We need to have respect for all

By 
  • July 12, 2007
As I was sitting in on a group discussion, the topic of same-sex relationships arose. The majority of people in the discussion were Catholic and all had pretty strong opinions on the subject. This is to be expected, though what is not to be expected was some of the rude and hurtful comments I heard in that conversation. The fact that someone I know is gay was sitting right beside me made the whole experience that much worse.
Many people disagree with the concept of same-sex marriage and relationships and this is understandable. Everyone is entitled to their own beliefs and values. But just because you do not agree with something does not give you the right to ridicule and ostracize others. It is incredibly disappointing to see someone being put through so much pain because others don’t accept their lifestyle.

We have grown up learning the teachings of the Bible, in particular the concept of the golden rule — to treat others how we wish to be treated. Jesus always taught us to love and respect others from all corners of the world. So why do some of us limit ourselves to those who share the same beliefs?

It is fine that people disagree with the concept of same-sex relationships, what is not fine is when people who are gay are physically and emotionally abused for being the way they are.

All human beings deserve respect no matter their race, religion, age, gender or sexual orientation. People must see that we are all really the same and what matters is what lies beneath. All humans have emotions. Just because someone is gay does not mean that they do not feel. If everyone lived with the knowledge that we are all equal it is sure that there would be much less violence in this world.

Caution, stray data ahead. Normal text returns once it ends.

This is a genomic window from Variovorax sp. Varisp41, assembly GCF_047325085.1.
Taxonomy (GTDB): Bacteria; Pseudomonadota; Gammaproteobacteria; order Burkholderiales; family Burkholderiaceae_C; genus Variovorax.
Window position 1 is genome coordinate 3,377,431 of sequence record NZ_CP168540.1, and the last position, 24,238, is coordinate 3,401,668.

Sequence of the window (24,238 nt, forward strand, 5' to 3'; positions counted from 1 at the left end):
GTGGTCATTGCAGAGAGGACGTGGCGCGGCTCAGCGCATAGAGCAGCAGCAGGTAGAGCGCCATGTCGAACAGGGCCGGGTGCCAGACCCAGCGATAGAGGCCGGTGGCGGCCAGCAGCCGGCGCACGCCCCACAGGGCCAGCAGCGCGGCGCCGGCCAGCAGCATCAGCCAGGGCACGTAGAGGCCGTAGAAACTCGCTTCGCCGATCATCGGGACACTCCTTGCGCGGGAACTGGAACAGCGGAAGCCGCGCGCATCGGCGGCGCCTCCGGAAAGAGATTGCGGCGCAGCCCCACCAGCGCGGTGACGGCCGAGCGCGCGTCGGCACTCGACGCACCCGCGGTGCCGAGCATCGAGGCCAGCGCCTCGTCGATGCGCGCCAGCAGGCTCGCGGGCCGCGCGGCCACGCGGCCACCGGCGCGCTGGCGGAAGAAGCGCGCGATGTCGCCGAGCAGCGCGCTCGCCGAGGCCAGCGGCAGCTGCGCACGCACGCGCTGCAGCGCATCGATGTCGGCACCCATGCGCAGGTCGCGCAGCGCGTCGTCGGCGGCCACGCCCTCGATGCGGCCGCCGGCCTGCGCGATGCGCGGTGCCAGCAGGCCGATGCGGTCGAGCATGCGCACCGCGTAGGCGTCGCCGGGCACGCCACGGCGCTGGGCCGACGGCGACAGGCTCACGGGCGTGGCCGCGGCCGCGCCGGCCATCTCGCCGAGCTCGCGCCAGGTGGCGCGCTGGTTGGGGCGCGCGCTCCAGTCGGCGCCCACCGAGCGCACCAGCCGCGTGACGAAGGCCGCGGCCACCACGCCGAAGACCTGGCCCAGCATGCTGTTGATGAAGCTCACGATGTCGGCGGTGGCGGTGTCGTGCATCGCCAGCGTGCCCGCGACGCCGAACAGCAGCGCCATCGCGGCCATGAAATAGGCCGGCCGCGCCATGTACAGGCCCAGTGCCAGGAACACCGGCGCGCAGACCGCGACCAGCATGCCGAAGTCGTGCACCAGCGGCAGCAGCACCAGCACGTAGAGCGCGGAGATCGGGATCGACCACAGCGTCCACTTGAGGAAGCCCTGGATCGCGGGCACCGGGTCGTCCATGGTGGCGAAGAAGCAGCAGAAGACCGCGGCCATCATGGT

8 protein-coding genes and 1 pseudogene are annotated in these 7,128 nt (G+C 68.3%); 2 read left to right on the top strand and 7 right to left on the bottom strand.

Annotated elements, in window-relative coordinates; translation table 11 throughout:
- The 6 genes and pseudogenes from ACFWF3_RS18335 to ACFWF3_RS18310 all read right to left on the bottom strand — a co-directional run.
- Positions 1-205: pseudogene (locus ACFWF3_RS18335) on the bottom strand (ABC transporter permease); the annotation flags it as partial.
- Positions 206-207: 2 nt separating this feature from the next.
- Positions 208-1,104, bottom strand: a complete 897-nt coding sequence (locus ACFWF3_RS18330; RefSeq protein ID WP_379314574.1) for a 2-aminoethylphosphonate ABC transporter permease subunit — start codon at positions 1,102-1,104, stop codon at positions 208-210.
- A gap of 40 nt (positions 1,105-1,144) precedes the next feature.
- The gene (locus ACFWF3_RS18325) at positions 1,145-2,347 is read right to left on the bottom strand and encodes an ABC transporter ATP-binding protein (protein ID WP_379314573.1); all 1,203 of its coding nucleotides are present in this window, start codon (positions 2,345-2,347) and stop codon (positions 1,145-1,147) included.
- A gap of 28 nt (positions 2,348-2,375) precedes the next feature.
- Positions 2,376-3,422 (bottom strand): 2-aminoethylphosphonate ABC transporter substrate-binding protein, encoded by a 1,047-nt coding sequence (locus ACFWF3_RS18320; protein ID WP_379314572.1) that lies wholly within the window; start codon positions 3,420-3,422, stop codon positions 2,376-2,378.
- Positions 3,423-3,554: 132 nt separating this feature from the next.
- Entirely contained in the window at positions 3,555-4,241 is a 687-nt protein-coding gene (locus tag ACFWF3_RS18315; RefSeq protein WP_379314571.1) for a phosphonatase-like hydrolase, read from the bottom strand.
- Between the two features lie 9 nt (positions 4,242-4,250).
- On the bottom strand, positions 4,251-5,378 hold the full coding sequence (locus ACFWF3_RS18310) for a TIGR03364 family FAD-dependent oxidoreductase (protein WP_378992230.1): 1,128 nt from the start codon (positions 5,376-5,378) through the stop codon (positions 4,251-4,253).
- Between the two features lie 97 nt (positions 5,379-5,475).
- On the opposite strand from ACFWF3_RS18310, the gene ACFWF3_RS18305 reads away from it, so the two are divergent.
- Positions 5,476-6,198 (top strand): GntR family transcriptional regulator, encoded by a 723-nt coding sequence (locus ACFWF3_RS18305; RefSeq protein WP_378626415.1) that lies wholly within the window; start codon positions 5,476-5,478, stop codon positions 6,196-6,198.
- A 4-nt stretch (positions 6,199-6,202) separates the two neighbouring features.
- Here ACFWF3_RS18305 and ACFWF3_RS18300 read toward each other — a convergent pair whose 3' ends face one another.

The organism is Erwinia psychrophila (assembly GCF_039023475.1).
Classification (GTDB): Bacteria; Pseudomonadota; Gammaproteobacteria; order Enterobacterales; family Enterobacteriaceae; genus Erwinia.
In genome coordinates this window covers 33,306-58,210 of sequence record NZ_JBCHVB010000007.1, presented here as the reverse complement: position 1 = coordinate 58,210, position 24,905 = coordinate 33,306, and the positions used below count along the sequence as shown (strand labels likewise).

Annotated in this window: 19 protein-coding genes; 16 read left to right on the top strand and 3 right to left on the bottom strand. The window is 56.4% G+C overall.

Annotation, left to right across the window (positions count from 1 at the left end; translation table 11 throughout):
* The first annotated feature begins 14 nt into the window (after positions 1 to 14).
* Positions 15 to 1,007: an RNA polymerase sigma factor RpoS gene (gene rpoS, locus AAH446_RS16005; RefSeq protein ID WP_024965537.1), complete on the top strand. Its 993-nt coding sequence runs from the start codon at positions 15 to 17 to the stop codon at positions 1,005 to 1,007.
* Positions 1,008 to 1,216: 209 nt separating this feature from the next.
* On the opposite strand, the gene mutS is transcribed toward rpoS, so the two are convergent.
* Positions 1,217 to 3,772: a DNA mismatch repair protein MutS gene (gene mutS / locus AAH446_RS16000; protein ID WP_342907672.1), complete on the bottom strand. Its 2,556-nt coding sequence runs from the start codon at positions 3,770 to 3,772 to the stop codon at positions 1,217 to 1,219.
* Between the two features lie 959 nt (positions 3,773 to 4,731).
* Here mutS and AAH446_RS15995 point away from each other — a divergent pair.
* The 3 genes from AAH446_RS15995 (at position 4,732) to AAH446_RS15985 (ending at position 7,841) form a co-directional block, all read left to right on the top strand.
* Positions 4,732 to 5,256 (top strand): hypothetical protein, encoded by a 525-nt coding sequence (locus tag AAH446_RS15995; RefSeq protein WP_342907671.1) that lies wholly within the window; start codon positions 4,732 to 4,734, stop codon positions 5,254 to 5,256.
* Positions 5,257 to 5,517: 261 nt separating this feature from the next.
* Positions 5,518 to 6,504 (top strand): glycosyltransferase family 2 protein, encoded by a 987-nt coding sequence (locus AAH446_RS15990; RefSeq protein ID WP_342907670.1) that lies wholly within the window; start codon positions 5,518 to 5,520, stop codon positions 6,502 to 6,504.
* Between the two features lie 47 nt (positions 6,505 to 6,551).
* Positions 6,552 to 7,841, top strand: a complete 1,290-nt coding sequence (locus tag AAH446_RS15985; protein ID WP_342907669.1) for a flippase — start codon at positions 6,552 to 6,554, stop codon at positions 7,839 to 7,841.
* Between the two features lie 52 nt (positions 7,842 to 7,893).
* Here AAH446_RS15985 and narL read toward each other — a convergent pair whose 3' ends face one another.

Though all of this is not to say that Catholics do not receive negative feedback in return. A perfect example is the staged same-sex marriage by a gay rights group in Paris’s Notre Dame Cathedral. Twenty gay activists with the group Act Up held a mock lesbian wedding in the cathedral, one of them actually dressing up as a priest in front of shocked churchgoers and tourists. This emotionally harmed many people who were in the church at the time or people who later heard about the incident. If Catholics are to respect people of a certain sexual orientation, we deserve respect in return.

I have endless thoughts and opinions that clash with other people, but why let these differences create boundaries that stop us from creating valuable relationships?

If you befriend a person whom you really like and get along with, then later find out they are gay, will that stop you from continuing to talk to them? If it does, just think of all the incredible friendships you could be missing out on because of it. If we truly want to follow the Word of Jesus let us begin by respecting people from all walks of life.

(Grech is going into Grade 12 at Bishop Allen Academy in Toronto.)

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